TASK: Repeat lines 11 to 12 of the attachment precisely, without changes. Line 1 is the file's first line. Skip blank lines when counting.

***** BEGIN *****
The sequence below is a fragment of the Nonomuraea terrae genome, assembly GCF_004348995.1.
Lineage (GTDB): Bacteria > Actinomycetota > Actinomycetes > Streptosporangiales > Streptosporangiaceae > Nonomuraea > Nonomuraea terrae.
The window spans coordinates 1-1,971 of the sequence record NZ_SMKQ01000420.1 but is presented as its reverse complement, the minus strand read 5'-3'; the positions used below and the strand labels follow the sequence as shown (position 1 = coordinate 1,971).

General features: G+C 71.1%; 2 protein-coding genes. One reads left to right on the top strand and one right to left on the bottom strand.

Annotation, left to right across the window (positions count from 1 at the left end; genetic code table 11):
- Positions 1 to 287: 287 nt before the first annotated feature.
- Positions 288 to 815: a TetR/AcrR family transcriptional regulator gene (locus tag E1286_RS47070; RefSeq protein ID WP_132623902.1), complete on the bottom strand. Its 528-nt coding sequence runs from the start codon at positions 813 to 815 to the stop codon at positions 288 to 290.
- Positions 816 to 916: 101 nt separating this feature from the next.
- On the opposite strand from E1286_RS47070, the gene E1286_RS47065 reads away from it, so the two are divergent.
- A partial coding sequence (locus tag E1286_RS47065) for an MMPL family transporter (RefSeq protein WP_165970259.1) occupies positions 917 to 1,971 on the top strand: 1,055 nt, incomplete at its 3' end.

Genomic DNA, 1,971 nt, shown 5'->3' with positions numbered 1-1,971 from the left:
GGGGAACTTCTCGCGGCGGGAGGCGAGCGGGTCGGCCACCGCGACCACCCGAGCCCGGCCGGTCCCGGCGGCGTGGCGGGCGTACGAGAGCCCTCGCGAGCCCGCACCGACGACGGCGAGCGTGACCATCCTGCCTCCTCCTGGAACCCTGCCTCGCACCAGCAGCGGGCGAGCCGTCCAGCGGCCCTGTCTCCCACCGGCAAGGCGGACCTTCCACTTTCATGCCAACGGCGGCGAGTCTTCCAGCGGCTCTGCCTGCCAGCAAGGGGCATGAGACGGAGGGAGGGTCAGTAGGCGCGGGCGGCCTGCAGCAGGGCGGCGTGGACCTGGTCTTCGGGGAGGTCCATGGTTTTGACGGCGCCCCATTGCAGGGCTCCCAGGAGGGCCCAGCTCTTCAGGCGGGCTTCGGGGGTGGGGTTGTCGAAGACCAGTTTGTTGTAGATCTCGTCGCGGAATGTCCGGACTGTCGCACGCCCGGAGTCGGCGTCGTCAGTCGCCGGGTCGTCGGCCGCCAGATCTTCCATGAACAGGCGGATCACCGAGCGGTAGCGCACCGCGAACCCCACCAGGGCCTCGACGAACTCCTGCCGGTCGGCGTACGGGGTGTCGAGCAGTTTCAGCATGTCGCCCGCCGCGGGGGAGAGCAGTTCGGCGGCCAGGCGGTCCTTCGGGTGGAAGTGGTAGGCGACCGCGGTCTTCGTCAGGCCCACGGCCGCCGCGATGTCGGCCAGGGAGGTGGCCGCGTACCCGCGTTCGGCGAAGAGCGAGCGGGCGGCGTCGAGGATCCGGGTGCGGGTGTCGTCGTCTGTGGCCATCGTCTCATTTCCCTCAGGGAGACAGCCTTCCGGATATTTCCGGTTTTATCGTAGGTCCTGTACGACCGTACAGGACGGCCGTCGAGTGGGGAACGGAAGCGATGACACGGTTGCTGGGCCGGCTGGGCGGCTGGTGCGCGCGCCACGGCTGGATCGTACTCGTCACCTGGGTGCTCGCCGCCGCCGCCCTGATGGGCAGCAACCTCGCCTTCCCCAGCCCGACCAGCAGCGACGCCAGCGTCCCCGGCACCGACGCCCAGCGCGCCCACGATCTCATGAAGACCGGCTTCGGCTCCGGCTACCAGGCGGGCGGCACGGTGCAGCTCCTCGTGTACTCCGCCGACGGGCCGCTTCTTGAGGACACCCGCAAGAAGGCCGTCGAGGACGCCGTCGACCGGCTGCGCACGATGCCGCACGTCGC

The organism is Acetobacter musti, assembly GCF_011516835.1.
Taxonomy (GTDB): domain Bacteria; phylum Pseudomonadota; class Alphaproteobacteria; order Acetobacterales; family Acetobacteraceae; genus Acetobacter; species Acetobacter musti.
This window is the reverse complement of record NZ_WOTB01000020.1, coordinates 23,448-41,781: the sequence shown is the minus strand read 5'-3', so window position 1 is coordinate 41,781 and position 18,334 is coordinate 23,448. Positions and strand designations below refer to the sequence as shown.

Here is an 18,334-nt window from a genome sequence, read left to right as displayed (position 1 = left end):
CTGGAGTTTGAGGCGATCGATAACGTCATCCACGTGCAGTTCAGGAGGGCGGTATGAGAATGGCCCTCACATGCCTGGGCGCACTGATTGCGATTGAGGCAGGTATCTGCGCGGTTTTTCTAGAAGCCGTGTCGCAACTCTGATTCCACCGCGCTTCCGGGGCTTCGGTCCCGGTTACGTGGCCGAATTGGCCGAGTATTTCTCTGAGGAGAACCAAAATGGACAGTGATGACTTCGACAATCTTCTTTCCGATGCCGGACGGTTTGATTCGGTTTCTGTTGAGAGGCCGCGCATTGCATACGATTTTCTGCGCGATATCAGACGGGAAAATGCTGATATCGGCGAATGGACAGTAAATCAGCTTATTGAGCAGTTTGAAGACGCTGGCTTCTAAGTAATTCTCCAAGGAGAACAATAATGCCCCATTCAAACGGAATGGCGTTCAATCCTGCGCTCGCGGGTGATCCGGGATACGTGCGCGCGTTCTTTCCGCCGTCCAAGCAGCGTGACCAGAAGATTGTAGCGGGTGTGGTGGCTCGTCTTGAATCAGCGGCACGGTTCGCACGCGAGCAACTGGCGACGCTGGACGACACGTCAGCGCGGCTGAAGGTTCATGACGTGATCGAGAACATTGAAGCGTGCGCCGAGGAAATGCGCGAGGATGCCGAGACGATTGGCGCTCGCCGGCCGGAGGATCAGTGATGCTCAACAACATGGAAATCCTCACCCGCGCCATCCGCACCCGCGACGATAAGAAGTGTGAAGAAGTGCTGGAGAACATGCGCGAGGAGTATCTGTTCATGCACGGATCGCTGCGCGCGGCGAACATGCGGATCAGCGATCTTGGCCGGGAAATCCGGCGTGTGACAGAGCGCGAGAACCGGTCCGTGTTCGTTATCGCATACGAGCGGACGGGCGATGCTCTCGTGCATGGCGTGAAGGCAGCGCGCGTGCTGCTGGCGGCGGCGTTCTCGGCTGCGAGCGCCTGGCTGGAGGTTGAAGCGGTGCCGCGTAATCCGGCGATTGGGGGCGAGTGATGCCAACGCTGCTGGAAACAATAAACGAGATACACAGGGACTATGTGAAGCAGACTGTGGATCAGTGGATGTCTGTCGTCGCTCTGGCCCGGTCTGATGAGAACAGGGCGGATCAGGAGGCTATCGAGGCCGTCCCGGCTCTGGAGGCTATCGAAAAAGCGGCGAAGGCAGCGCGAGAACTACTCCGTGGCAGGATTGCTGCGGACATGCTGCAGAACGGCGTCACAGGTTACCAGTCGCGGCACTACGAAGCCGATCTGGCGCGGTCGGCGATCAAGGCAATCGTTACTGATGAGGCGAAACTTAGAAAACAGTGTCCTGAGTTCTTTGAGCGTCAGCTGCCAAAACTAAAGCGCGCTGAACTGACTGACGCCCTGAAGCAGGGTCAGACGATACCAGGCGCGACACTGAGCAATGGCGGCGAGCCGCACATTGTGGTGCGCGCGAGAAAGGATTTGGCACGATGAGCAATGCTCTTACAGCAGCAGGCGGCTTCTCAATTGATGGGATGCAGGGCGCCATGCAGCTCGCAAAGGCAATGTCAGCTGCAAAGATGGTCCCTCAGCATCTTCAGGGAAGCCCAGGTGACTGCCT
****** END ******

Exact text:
Genomic DNA, 1,971 nt, shown 5'->3' with positions numbered 1-1,971 from the left:
GGGGAACTTCTCGCGGCGGGAGGCGAGCGGGTCGGCCACCGCGACCACCCGAGCCCGGCCGGTCCCGGCGGCGTGGCGGGCGTACGAGAGCCCTCGCGAGCCCGCACCGACGACGGCGAGCGTGACCATCCTGCCTCCTCCTGGAACCCTGCCTCGCACCAGCAGCGGGCGAGCCGTCCAGCGGCCCTGTCTCCCACCGGCAAGGCGGACCTTCCACTTTCATGCCAACGGCGGCGAGTCTTCCAGCGGCTCTGCCTGCCAGCAAGGGGCATGAGACGGAGGGAGGGTCAGTAGGCGCGGGCGGCCTGCAGCAGGGCGGCGTGGACCTGGTCTTCGGGGAGGTCCATGGTTTTGACGGCGCCCCATTGCAGGGCTCCCAGGAGGGCCCAGCTCTTCAGGCGGGCTTCGGGGGTGGGGTTGTCGAAGACCAGTTTGTTGTAGATCTCGTCGCGGAATGTCCGGACTGTCGCACGCCCGGAGTCGGCGTCGTCAGTCGCCGGGTCGTCGGCCGCCAGATCTTCCATGAACAGGCGGATCACCGAGCGGTAGCGCACCGCGAACCCCACCAGGGCCTCGACGAACTCCTGCCGGTCGGCGTACGGGGTGTCGAGCAGTTTCAGCATGTCGCCCGCCGCGGGGGAGAGCAGTTCGGCGGCCAGGCGGTCCTTCGGGTGGAAGTGGTAGGCGACCGCGGTCTTCGTCAGGCCCACGGCCGCCGCGATGTCGGCCAGGGAGGTGGCCGCGTACCCGCGTTCGGCGAAGAGCGAGCGGGCGGCGTCGAGGATCCGGGTGCGGGTGTCGTCGTCTGTGGCCATCGTCTCATTTCCCTCAGGGAGACAGCCTTCCGGATATTTCCGGTTTTATCGTAGGTCCTGTACGACCGTACAGGACGGCCGTCGAGTGGGGAACGGAAGCGATGACACGGTTGCTGGGCCGGCTGGGCGGCTGGTGCGCGCGCCACGGCTGGATCGTACTCGTCACCTGGGTGCTCGCCGCCGCCGCCCTGATGGGCAGCAACCTCGCCTTCCCCAGCCCGACCAGCAGCGACGCCAGCGTCCCCGGCACCGACGCCCAGCGCGCCCACGATCTCATGAAGACCGGCTTCGGCTCCGGCTACCAGGCGGGCGGCACGGTGCAGCTCCTCGTGTACTCCGCCGACGGGCCGCTTCTTGAGGACACCCGCAAGAAGGCCGTCGAGGACGCCGTCGACCGGCTGCGCACGATGCCGCACGTCGC